AACR 2012

 
 
 

The AACR Annual Meeting 2012 took place March 31-April 4 in Chicago, Illinois.

Photo courtesy of AACR; Credit: Todd Buchanan.

 

Investigators solve mystery of demethylating agents

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Published: 04/09/12

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AACR Annual Meeting 2012
Credit: AACR/Todd Buchanan

In an attempt to improve therapy with 2 demethylating agents, researchers went back to the drawing board and gained new insight into how the drugs function. The agents—azacitidine and decitabine—have proven effective when given in low doses to patients with myelodysplastic syndrome (MDS). But researchers have also observed a prolonged time to response in these patients, and they wanted to know why. “[W]e saw results in clinical trials that made us go back to the laboratory . . . [Read Article]

Imaging technique could speed cancer detection

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Published: 04/09/12

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Session attendees at the
AACR Annual Meeting 2012
Credit: AACR/Phil McCarten

A new imaging technique relies on light and sound to create detailed, color pictures of tumors deep inside the body. The technology, called photoacoustic tomography (PAT), may eventually help physicians diagnose cancer earlier and more precisely monitor the effects of cancer treatment, according to Lihong V. Wang, PhD, of Washington University in St. Louis, Missouri. Dr Wang described PAT imaging at the AACR Annual Meeting 2012 and in a paper recently published in Science. [Read Article]

Drug can fight DLBCL with minimal toxicity

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Published: 04/07/12

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Louis Staudt, MD, PhD
Credit: AACR/Phil McCarten

Preliminary results of 2 small trials indicate the drug ibrutinib elicits significant responses—without significant toxicity—in patients with aggressive diffuse large B-cell lymphoma (DLBCL), regardless of disease subtype. Previous research has shown that ibrutinib potently and irreversibly inhibits Bruton’s tyrosine kinase (BTK). This kinase is a critical element of the NFkappaB pathway, which is activated by B-cell receptor (BCR) signaling in the activated B-cell (ABC) subtype of DLBCL. So investigators . . . [Read Article]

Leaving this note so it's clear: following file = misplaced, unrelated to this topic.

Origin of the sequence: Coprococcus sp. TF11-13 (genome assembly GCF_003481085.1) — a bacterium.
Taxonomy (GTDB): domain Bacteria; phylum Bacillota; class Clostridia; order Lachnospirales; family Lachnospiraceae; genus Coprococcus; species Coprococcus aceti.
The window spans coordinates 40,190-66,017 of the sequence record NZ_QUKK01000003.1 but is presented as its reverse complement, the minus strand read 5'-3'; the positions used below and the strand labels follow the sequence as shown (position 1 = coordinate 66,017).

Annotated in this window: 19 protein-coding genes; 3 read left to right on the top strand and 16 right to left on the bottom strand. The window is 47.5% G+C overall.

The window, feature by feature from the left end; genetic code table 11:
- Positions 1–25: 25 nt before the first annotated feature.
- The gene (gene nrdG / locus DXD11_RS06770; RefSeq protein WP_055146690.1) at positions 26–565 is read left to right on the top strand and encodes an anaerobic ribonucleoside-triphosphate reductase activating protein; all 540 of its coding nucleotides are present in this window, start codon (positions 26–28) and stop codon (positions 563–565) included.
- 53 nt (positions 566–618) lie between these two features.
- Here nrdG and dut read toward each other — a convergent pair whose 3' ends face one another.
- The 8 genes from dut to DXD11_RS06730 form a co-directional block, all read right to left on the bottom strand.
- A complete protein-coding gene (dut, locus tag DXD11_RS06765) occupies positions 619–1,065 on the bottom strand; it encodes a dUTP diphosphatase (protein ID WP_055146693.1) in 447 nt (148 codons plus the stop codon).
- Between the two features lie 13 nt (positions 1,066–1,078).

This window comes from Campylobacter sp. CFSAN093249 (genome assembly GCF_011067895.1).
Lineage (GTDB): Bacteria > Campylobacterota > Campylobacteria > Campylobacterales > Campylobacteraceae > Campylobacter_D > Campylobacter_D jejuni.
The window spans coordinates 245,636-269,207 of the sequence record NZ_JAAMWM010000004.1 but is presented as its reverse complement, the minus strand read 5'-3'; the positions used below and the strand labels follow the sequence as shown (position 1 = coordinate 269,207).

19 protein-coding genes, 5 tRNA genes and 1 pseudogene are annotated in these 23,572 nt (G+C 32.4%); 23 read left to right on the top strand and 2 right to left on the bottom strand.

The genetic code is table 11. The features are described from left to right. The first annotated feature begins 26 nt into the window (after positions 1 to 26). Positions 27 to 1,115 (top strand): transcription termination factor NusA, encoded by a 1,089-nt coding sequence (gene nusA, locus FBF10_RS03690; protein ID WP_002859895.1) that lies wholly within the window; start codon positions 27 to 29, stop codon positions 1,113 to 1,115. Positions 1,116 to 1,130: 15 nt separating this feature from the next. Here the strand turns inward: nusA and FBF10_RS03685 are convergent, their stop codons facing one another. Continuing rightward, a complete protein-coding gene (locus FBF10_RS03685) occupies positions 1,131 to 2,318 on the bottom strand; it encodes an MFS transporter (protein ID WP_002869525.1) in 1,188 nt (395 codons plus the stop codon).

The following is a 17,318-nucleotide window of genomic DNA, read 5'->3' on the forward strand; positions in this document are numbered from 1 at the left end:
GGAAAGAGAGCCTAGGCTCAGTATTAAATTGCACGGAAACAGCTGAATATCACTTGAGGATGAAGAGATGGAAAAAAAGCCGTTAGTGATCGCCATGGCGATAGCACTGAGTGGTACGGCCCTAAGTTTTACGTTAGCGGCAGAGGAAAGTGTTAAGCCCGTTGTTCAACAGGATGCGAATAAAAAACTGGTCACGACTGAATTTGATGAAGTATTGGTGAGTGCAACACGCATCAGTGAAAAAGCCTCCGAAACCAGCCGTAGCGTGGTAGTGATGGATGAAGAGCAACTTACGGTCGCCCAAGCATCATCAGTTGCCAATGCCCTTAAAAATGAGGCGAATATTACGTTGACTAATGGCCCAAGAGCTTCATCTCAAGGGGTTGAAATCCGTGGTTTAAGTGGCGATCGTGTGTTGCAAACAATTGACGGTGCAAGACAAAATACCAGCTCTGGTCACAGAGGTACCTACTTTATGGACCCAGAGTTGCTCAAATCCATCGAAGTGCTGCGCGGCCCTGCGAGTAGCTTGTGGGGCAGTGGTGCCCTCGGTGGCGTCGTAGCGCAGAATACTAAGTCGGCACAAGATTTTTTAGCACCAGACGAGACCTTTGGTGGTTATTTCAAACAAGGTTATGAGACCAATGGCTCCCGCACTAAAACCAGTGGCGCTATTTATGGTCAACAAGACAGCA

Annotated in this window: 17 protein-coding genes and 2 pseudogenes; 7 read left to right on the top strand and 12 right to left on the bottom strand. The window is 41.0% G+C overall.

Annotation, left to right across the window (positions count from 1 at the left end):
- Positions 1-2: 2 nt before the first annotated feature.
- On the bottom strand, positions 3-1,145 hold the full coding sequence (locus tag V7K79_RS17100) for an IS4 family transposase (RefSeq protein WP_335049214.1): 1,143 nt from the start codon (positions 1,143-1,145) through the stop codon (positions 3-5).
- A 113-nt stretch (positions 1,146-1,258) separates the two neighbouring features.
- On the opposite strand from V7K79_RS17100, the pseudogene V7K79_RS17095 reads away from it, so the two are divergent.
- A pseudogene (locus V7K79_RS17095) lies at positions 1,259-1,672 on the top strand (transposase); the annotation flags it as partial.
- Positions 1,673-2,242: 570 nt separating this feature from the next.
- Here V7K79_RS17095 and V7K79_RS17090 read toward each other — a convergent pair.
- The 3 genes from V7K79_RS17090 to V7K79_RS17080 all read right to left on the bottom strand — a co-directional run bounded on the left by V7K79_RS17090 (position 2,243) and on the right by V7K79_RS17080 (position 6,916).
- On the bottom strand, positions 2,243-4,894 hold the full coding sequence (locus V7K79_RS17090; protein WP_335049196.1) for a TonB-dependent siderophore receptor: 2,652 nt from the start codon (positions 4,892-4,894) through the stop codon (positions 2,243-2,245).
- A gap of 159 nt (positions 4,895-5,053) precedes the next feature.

DLBCL risk greatly increased for solid organ recipients

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Published: 04/05/12

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AACR Annual Meeting 2012
Credit: AACR/Todd Buchanan

Recipients of solid organ transplants are at an increased risk of developing diffuse large B-cell lymphoma (DLBCL), according to new research presented at the AACR Annual Meeting 2012. Researchers found that, although the kidney was the most frequently transplanted organ in the cohort studied, the incidence ratio for DLBCL was highest for patients who received lung, pancreas, or kidney-pancreas transplants. Todd M. Gibson, PhD, of the National Cancer Institute, and his colleagues . . . [Read Article]

Team says cancer patients need more comprehensive care

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Published: 04/05/12

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Session at AACR Annual Meeting
Credit: AACR/Phil McCarten

Disease recurrence is the overriding fear for many cancer survivors. But in a new study, nearly half of survivors ultimately died from conditions other than cancer. These results indicate survivors could potentially benefit from a more comprehensive, less cancer-focused approach to their health, according to lead researcher Yi Ning, MD, ScD, of Virginia Commonwealth University. Dr Ning presented these results at the AACR Annual Meeting 2012 as abstract LB-339. [Read Article]

IAP inhibitor effective in some lymphomas

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Published: 04/04/12

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Poster session at AACR 2012
Credit: AACR/Scott Morgan

A novel agent targeting inhibitor of apoptosis proteins (IAPs) shows promise for treating certain types of lymphoma, according to data presented at the AACR Annual Meeting 2012. The agent, TL32711, induced apoptosis in cell lines of follicular lymphoma (FL) and germinal center diffuse large B-cell lymphoma (GC DLBCL). The drug was even more effective when used in combination with tumor necrosis factor-related apoptosis-inducing ligand (TRAIL).  [Read Article]

Study highlights limits of whole genome sequencing

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Published: 04/04/12

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Genome gradient

A large study casts doubt on whether whole genome sequencing can reliably predict the risk of cancer and other diseases for most individuals. Researchers studied thousands of identical twins and found evidence to suggest that whole genome sequencing cannot accurately predict the risk of developing cancer in individuals without a family history of that cancer. In fact, those who undergo whole genome sequencing and receive a negative test result for a certain . . . [Read Article]

Protein plays role in leukemia/lymphoma transformation

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Published: 04/03/12

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Lab mouse

Results of preclinical research suggest the mutation of a ribosomal protein is associated with the development of hematologic malignancies. The researchers found that germline inactivation of the ribosomal protein L22 predisposes T-lineage progenitors to leukemia and lymphoma transformation. David L. Wiest, PhD, of the Fox Chase Cancer Center in Philadelphia, and his colleagues presented this research April 2 at the AACR Annual Meeting 2012 as abstract 1353. [Read Article]

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